After two years, seven public hearings and one legal challenge, the Whatcom County Council cobbled together new rules allowing slaughterhouses on farmland. All that effort, so far, has been for nought.
Almost six months after the council unanimously passed the new rules on July 8, no one has applied to operate a slaughterhouse or packinghouse on county farmland.
Farmers and butchers say the high start-up costs and an unfriendly climate are preventing slaughterhouse applicants from coming forward.
The rhetoric around the issue has been fierce. The stakes were high, opponents said: Pollution from farmland slaughterhouses could poison the water supply and kill fish. What was touted as a moneymaker for struggling farmers would actually jeopardize agriculture by taking away prime soil, according to opponents.
Council’s goal was to create more of what the county is known for: buying and eating local. Council members struggled to craft an ordinance that would encourage the small operator while excluding large-scale industrialized slaughter from environmentally sensitive farmlands.
A majority of the council thought they had achieved compromise in September 2013, when new rules were put in place. They wouldn’t last, however.
Two months later, three citizens filed a petition with the Growth Management Hearings Board challenging the new rules. Nicole Brown, Wendy Harris and Tip Johnson argued that allowing slaughterhouses on farmland violated rules mandating the preservation of agricultural soil and the protection of water quality.
Elections in November 2013 replaced two supporters of farmland slaughterhouses with two who were willing to make the rules more restrictive. The old regulations were tossed out; new rules were put in place by summer.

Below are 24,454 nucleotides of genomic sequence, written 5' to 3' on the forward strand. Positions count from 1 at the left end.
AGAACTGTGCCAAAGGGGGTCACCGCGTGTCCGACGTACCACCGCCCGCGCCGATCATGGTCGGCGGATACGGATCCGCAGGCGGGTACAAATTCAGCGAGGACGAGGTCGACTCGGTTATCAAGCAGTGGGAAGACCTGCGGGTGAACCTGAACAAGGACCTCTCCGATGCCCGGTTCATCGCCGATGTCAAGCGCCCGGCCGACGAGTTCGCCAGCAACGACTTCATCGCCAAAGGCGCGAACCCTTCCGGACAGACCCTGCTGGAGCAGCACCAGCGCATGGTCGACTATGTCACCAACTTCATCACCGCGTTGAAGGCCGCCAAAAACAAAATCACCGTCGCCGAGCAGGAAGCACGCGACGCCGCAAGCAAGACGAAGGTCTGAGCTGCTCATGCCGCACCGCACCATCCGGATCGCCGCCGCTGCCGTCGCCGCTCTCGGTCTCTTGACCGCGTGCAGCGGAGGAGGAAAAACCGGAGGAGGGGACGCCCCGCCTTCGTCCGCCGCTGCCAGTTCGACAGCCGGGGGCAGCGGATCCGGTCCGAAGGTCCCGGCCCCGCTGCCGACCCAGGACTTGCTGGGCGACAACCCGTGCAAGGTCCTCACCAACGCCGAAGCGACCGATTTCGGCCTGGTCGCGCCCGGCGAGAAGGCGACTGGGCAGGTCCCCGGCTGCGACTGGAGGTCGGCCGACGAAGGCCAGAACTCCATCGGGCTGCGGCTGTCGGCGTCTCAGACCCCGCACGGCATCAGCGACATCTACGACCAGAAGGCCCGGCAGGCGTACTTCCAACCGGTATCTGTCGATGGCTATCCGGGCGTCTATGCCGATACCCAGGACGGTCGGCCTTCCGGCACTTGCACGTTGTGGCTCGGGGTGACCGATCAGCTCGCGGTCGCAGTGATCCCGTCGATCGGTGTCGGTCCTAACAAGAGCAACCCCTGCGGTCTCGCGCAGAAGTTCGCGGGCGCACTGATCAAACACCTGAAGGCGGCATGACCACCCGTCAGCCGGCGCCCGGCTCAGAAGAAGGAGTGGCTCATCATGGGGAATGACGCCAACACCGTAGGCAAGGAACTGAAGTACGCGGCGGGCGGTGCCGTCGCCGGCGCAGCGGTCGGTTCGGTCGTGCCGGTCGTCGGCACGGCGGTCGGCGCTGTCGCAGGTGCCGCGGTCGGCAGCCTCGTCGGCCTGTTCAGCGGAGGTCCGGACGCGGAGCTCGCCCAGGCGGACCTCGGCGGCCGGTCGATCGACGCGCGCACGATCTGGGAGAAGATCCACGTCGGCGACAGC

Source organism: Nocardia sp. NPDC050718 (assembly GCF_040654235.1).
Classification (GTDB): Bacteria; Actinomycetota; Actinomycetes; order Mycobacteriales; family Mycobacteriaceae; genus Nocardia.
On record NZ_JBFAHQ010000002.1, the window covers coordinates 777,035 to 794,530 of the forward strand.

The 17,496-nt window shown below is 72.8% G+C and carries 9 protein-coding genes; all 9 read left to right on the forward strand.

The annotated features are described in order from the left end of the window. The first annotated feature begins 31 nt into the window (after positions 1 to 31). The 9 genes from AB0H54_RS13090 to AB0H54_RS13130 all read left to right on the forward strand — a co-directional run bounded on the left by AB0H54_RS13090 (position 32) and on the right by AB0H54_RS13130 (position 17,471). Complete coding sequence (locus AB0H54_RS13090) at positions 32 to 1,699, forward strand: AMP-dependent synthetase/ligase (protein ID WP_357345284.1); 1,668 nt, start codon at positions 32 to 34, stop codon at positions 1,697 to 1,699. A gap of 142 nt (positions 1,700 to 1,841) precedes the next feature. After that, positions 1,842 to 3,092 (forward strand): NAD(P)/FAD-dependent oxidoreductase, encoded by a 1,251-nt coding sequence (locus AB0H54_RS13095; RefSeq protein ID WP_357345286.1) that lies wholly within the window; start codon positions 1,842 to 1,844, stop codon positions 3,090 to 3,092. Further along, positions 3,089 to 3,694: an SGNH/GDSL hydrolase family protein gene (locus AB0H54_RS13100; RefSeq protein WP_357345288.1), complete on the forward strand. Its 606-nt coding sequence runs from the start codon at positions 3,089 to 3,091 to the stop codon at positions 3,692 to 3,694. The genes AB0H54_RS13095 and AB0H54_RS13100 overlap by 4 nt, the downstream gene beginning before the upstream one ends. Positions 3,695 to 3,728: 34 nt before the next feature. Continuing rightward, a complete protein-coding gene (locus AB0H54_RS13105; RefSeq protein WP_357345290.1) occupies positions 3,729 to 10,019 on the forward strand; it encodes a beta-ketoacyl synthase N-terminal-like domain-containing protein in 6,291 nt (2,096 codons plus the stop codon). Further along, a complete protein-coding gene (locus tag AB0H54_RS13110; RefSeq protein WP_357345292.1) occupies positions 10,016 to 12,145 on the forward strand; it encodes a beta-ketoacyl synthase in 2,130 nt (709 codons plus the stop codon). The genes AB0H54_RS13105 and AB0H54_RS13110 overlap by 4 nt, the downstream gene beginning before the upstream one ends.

The three appellants were satisfied with the result, and in September they dropped their case before the hearings board.
Small slaughterhouses — 2,000 square feet or less — would be formally reviewed by the planning staff, and the public would have a chance to give written comments. Larger slaughterhouses, up to 7,000 square feet, would be allowed but would require a public hearing and review by the hearing examiner.
Acme farmer Virginia Naef, who spoke at one of the public hearings, mentioned in an interview via email that “the apparent local cultural and regulatory hostility” to slaughtering was a deterrent to potential applicants. The expense also was a factor, she said.
“Given new county restrictions and current economic conditions, start-up costs for a slaughter business, which include very necessary environmental protections and permitting, may be prohibitive,” Naef said.
Gabriel Claycamp has watched the county’s agricultural-slaughter rules unfold since he started the ball rolling when he applied for a slaughtering operation on farmland in December 2011. Since then, Claycamp decided to open a meat processing plant in Burlington.
Parties are potentially interested in setting up shop in Whatcom County, Claycamp said, but they have been put off by recent changes to the rules and the legal challenge.
“The instability around that was nerve-wracking,” he said.
That said, he wouldn’t be surprised to see a slaughter facility launch in Whatcom.
“There’s a lot of players that are moving on this, compared to a year ago or two years ago,” Claycamp said. “I think there’s still hope for it.”
Some meat producers in Whatcom County are joining a cooperative that plans to purchase a slaughterhouse on wheels. The mobile slaughter unit would be certified by the U.S. Department of Agriculture — an important classification because it allows the meat to be sold to stores and restaurants.
“I can foresee that the mobile slaughter units are going to become a little bit more popular,” said Sandra Matheson. She raises grass-fed cattle north of Bellingham and is president of the North Cascade Meat Producers Cooperative. “They just fit the niche and make it a lot more economically reasonable for those that want to do that.”
The county has one brick-and-mortar slaughterhouse that is USDA-certified: Keizer Meats in Lynden, which was purchased in October by Cascade Food Corp. While the original motivation for allowing slaughterhouses on agricultural land was to meet local farmers’ demand, Keizer owner Althaf Khan said he wasn’t sure the demand existed.
“No, I don’t see it like that,” Khan said. “We are not even 40 percent or 50 percent operational.”
Keizer Meats has the capacity to slaughter 15, maybe 20 heads of beef per day, he said.
“There is a lot of room for us to process more. I don’t know where the (talk of) demand is coming from,” Khan said. “I hope there is demand.”